In a newspaper, the editorial board usually consists of the editorial page editor and editorial writers. Some newspapers include other personnel as well.
Editorial boards for magazines may include experts in the subject area that the magazine focuses on, and larger magazines may have several editorial boards grouped by subject. The executive editorial board may oversee these subject boards, and usually includes the executive editor and representatives from the subject focus boards.
Editorial boards meet on a regular basis to discuss the latest news and opinion trends and discuss what the newspaper should say on a range of issues.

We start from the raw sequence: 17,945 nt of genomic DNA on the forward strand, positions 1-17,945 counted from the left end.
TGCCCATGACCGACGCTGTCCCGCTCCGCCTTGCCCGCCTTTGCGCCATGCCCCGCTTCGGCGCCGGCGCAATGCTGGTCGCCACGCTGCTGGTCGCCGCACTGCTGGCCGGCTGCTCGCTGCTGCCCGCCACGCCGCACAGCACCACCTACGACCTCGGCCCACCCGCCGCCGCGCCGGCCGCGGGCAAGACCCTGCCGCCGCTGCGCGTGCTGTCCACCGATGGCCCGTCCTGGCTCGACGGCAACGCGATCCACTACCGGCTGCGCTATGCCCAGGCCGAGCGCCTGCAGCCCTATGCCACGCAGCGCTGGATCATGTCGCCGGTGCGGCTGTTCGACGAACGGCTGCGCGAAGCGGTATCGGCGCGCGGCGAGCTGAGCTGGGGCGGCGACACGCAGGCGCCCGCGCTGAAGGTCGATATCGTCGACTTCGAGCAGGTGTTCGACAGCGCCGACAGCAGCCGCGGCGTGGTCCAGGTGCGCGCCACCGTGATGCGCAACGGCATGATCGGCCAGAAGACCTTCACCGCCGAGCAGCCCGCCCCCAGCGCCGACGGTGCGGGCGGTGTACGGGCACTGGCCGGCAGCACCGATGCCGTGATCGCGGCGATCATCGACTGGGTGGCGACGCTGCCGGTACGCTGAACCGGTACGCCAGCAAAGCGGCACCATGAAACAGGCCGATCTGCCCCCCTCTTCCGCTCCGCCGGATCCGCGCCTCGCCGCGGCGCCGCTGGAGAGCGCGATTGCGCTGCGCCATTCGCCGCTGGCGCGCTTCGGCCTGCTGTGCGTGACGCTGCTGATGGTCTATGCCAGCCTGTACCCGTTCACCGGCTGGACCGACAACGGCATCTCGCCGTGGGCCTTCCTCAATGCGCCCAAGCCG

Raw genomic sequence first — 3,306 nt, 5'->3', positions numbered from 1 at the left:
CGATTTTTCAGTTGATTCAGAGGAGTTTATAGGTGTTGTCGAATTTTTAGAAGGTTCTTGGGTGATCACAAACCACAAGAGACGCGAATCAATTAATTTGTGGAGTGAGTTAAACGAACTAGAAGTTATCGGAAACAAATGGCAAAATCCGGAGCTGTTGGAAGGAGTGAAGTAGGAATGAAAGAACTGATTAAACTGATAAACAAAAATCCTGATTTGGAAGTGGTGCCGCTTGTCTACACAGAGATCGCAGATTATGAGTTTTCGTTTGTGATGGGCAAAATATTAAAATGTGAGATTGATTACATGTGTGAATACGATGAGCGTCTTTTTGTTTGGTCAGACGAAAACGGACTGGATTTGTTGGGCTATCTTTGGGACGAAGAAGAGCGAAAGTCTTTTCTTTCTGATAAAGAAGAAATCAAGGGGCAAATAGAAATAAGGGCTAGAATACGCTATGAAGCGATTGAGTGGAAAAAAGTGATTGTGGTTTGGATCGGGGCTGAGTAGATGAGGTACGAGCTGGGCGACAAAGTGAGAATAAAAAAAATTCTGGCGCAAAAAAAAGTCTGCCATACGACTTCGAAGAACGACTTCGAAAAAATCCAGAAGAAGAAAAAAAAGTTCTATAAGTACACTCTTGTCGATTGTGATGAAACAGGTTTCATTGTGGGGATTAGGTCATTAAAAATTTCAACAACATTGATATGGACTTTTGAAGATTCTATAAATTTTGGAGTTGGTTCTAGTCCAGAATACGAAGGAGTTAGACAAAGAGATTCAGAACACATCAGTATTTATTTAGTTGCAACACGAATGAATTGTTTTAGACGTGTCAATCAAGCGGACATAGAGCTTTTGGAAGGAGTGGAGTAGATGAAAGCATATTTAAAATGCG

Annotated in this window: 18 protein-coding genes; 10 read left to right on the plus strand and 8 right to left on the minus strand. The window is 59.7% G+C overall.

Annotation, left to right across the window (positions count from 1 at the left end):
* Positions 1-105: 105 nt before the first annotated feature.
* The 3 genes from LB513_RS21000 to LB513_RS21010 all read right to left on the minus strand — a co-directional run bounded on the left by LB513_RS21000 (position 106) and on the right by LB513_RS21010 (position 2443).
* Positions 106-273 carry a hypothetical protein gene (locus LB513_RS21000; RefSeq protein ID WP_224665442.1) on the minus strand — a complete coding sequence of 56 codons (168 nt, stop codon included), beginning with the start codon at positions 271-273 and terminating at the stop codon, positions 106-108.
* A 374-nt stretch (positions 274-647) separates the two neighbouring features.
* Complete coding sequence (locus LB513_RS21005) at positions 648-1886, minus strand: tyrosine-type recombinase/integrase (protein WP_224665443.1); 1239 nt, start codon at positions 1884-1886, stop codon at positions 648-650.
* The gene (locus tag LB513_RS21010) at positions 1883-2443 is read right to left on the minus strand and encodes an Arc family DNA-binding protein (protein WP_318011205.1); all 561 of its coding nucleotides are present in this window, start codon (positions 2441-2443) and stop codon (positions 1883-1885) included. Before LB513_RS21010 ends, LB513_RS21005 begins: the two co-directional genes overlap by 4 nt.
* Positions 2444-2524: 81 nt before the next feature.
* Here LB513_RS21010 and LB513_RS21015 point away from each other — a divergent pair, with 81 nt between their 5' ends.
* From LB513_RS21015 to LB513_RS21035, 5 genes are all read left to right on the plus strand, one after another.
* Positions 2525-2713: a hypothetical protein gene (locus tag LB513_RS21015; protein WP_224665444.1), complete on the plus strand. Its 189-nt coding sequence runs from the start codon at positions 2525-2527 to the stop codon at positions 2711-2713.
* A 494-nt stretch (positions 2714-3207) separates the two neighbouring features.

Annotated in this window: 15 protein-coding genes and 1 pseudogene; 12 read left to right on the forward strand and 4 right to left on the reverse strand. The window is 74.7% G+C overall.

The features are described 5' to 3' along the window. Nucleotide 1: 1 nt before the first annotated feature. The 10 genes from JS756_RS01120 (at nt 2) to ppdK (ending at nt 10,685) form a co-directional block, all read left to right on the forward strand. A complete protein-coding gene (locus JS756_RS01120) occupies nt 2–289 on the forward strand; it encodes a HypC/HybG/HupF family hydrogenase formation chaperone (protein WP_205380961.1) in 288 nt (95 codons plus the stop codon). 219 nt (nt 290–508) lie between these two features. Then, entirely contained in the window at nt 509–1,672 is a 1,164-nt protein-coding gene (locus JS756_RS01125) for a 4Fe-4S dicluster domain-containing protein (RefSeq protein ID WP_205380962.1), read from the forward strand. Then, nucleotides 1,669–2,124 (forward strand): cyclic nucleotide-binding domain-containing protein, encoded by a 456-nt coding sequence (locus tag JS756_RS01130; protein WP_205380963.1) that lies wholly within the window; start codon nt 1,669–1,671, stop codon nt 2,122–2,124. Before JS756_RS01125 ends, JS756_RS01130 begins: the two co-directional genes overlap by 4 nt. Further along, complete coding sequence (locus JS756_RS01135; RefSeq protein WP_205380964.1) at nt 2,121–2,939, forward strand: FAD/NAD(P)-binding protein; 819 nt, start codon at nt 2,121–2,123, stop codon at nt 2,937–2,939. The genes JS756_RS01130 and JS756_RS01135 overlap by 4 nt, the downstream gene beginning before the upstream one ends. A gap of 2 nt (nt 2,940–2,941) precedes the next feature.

They will then decide who will write what editorials and for what day. When such an editorial appears in a newspaper, it is considered the institutional opinion of that newspaper. At some newspapers, the editorial board will also review wire service and syndicated columns for inclusion on the editorial page or op-ed page.
Some newspapers, particularly small ones, do not have an editorial board, choosing instead to rely on the judgment of a single editorial page editor.
Book and magazine publishers will often use their editorial boards to review or select manuscripts or articles, and sometimes to check facts. Book publishers may also make use of editorial boards, using subject experts to select manuscripts.